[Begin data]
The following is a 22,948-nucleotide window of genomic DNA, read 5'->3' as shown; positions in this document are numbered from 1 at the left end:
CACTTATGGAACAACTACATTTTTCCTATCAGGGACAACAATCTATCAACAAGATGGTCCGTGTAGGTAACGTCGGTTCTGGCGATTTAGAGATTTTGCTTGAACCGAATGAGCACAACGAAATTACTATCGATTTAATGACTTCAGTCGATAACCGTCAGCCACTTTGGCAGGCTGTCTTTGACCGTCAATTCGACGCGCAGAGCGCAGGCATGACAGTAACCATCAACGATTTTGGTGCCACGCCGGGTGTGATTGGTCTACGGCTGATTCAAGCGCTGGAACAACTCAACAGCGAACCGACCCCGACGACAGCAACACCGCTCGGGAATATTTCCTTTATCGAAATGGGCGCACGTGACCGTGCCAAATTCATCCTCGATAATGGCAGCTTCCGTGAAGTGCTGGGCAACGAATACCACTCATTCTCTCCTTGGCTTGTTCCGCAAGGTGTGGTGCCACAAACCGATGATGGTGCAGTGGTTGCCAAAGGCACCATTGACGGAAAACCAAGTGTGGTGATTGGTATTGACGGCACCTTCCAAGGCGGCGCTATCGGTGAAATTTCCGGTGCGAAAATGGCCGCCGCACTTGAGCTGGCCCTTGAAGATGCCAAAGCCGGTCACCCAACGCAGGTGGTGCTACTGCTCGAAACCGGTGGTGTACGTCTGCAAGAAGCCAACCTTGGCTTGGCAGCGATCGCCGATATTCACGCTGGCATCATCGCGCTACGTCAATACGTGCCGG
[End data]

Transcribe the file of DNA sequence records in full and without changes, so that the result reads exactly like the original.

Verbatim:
The following is a 22,948-nucleotide window of genomic DNA, read 5'->3' as shown; positions in this document are numbered from 1 at the left end:
CACTTATGGAACAACTACATTTTTCCTATCAGGGACAACAATCTATCAACAAGATGGTCCGTGTAGGTAACGTCGGTTCTGGCGATTTAGAGATTTTGCTTGAACCGAATGAGCACAACGAAATTACTATCGATTTAATGACTTCAGTCGATAACCGTCAGCCACTTTGGCAGGCTGTCTTTGACCGTCAATTCGACGCGCAGAGCGCAGGCATGACAGTAACCATCAACGATTTTGGTGCCACGCCGGGTGTGATTGGTCTACGGCTGATTCAAGCGCTGGAACAACTCAACAGCGAACCGACCCCGACGACAGCAACACCGCTCGGGAATATTTCCTTTATCGAAATGGGCGCACGTGACCGTGCCAAATTCATCCTCGATAATGGCAGCTTCCGTGAAGTGCTGGGCAACGAATACCACTCATTCTCTCCTTGGCTTGTTCCGCAAGGTGTGGTGCCACAAACCGATGATGGTGCAGTGGTTGCCAAAGGCACCATTGACGGAAAACCAAGTGTGGTGATTGGTATTGACGGCACCTTCCAAGGCGGCGCTATCGGTGAAATTTCCGGTGCGAAAATGGCCGCCGCACTTGAGCTGGCCCTTGAAGATGCCAAAGCCGGTCACCCAACGCAGGTGGTGCTACTGCTCGAAACCGGTGGTGTACGTCTGCAAGAAGCCAACCTTGGCTTGGCAGCGATCGCCGATATTCACGCTGGCATCATCGCGCTACGTCAATACGTGCCGG